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Our campus culture is one where we tend to perceive this process of educating adults as a team effort.  All faculty are strongly encouraged to refer students for a variety of issues but referrals that are relevant to Counseling, Disability Services or Health Services are treated with a great deal of confidentiality and faculty get very minimal or no feedback about those referrals.  I am not a Counselor, I am a study skills Specialist in the Academic Success Center and we use MAP-Works as our student referral software.  For the academic/study skills/time management referrals that I get, I do make a brief notation in MAP-Works on what the student and I discussed.   A limited number of people have access to a student’s file (current faculty, Advisor, Dean, etc.)  

We have found that faculty often do want feedback and as Jered mentioned, the very generic, uninformative electronic message that our software sends them is just plain irritating.  Faculty can log onto the student’s file in the system and see what I posted to see what we covered in our meeting.  I think closing the loop and informing the faculty minimizes their frustration and increases the likelihood that they will make future referrals.  We are all more likely to help someone if someone else acknowledges our effort to do so.  

Sometimes faculty use this feedback to modify the way they are teaching or testing.   This is especially true when a faculty member refers 8-10 students who all failed the same exam.  Any time I get a group referral like that, I email the professor to let them know who showed up and who didn’t and what trends or themes I was noticing with the students.  Let’s say quite a few students from the same class tell me they do not take any notes in class but instead rely totally on listening to a recording of the lecture and looking back over hardcopies of the professor’s PPT slides.  I tell the students that the research tells us writing your own notes during class really improves how much you understand and learn from lectures and then we talk about effective note taking strategies.  I will also let the professor know I am seeing this trend because that is something the professor might be able to influence themselves if they choose to encourage or insist that students take notes in class.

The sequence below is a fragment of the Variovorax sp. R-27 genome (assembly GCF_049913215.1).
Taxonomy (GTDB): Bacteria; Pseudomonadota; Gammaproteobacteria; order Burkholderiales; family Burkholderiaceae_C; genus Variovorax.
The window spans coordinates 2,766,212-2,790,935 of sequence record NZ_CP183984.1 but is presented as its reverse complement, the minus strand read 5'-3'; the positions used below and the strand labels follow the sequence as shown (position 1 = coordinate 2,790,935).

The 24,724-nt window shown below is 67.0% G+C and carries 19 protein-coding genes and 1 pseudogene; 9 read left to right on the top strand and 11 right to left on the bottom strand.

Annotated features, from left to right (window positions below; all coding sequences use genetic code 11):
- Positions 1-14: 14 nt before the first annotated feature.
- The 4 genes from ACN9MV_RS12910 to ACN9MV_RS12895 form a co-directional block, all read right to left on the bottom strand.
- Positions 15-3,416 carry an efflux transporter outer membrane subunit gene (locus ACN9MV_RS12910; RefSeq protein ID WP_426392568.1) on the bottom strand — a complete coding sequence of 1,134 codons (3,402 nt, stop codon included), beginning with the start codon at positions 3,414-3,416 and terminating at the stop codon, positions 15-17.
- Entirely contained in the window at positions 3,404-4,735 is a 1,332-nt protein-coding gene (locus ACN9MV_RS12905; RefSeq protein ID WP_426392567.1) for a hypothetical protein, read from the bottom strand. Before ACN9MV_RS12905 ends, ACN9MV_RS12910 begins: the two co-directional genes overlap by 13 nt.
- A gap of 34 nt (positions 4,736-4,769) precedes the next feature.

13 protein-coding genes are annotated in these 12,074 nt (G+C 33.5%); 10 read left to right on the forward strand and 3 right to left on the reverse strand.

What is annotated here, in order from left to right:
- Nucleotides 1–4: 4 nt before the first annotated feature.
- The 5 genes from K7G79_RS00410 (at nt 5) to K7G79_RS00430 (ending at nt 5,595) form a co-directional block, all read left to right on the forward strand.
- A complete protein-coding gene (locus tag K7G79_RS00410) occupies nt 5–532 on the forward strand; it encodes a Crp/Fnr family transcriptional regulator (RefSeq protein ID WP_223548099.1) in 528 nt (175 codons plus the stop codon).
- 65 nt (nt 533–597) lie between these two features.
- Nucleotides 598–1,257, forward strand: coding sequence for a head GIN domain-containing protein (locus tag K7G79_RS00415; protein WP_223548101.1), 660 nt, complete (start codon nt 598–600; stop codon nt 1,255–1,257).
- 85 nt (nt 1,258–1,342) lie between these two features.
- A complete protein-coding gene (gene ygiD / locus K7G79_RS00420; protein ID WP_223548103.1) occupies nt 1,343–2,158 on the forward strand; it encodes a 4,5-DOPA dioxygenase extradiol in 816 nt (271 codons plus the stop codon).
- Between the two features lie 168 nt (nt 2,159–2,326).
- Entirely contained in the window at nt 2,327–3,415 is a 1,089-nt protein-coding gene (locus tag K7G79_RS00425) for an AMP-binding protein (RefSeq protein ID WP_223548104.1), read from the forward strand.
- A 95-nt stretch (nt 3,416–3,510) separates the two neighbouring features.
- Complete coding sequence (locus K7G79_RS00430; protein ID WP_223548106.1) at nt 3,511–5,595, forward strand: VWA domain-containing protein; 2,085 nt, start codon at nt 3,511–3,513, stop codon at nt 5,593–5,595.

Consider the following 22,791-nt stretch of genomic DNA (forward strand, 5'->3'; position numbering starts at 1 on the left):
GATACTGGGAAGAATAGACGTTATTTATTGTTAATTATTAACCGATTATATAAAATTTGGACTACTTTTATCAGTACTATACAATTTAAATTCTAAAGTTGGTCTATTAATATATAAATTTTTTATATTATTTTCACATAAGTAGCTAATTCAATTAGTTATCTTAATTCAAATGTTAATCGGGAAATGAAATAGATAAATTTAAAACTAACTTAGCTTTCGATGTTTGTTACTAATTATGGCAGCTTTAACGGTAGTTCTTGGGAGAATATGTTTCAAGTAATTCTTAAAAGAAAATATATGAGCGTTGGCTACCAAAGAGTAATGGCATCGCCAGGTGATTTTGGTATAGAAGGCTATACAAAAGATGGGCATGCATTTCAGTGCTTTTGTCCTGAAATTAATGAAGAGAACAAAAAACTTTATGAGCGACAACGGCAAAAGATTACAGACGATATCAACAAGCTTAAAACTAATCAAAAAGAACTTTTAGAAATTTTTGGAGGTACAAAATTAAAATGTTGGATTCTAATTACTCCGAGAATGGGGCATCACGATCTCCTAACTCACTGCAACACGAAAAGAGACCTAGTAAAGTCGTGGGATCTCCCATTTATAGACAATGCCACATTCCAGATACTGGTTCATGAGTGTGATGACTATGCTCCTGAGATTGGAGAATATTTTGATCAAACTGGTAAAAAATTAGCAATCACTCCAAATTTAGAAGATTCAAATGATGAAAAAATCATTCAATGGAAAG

Pat 

Pat Scheib
Academic Skills Specialist, Study and Enrichment Skills
Academic Success Center
Adjunct Faculty, School of Sciences, Humanities and Visual Communications
PA College of Technology
Williamsport, PA
570-320-2400 x7575




-----Original Message-----
From: Open Forum for Learning Assistance Professionals [mailto:[log in to unmask]] On Behalf Of Lynda Sukolsky
Sent: Tuesday, March 31, 2015 10:34 AM
To: [log in to unmask]
Subject: academic counselors sharing info.

For anyone who identifies themself or the work they do as "academic counseling", I am looking for some feedback.

Some of our faculty would like to begin a process where they can electronically refer a student to our office.  They would like to include a check box that I can use to indicate that the student has met with me and possibly a text box for me to share what happened.

In order for me to do this, I would require written authorization from the student.

I am still leary of getting into this practice since ultimately faculty hold the grade in their hand.  In addition, if a student does not give me authorization, I do not check the box, it will then be viewed that the student never met with me, when in fact they did.

Any one else dealt/dealing with some thing like this???  Am I over thinking??

Lynda Sukolsky


Lynda J. Sukolsky, M.Ed.
Assistant Dean of Student Success/
Academic Achievement Center Director
Seton Hill University
Greensburg, PA

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